Unknown Sprout, April 11, 2005
Here is a perfect example of what got me started doing wildflower photography back in the mid 1980s. I was getting ready to start working on a project in which I would be studying the pollination of spring beauty or Claytonia virginica. But everything was so new to me and I had no idea how to begin. So I started walking through the woods during early spring 1987 and tried to remember as much as I could about which plants were growing in which locations. But there was too much to learn and it was overwhelming, so I started taking snapshots of sprouts beside hand-written labels. Of course the photographs were horrible, but the strategy worked.
Little by little, I became more and more picky about how my photographs should look. The first thing I realized is that I needed to get CLOSER to the subject to fill the frame a little more. I also realized that the hand-written notes did not belong within the frame! I got some diopters (screw-on close-up lens attachments) that helped bring me closer to the subject, though they also made it hard to focus and reduced the clarity of the image. Eventually, I switched to a Cannon AE-1 body and got some better lenses, like a Cannon 50 mm macro lens, and later a Sigma 200 mm macro lens. The 200 mm lens really helped a lot. Then, nearly 5 years ago, prior to my first Rod Planck Photography workshop, I switched to the Nikon N-80 body and got some awesome Nikon lenses. The best lens for me was and remains the Nikon 200 mm micro. As long as I focus it correctly (ha ha) it gives a razor sharp image that can be really close. Eventually, I tried a Tamron 1.4 teleconverter to get even closer!!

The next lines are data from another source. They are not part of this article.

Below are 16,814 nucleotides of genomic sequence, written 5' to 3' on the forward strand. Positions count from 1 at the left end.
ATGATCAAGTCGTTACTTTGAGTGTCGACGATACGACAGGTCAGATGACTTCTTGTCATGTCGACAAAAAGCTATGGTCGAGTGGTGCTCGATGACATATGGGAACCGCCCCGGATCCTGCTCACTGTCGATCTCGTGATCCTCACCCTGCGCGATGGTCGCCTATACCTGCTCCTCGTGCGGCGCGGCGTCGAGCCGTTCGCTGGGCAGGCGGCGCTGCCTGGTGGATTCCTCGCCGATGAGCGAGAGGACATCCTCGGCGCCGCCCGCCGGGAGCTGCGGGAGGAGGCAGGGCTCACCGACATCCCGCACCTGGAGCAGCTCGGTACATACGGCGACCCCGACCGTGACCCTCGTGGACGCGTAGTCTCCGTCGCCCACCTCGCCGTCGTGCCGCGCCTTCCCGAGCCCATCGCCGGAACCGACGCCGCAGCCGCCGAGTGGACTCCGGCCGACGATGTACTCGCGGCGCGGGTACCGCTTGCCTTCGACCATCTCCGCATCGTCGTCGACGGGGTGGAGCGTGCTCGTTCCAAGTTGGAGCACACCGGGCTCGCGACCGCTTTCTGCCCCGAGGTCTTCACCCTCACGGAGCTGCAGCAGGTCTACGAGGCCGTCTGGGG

Ayway, I believe the plant featured here as the "unknown sprout" is baneberry, but I want to check it one more year before I say for sure. See, baneberry looks a lot like another plant that often grows beside it. When the plants are mature, I can tell the difference pretty easily because one plant has arromatic leaves and the other does not. (I forget which is which, but I think the baneberry is the aromatic one.) See, I rub a leaflet gently between my index finger and thumb, and then I sniff my finger tips. One of the plants leaves behind an interesting aroma that I cannot yet describe. The other plant leaves no aroma at all.
This is part of the process I use when learning about new plants. I use my eyes, fingers, and nose. I can FEEL the texture of a plant when I touch it--like whether it is rubbery, or sticky, or fuzzy, or smooth. Of course, it's lucky that I already know how to identify poison ivy with my eyes! That is one of the few plants, aside from stinging nettle, that I prefer NOT TO TOUCH!!!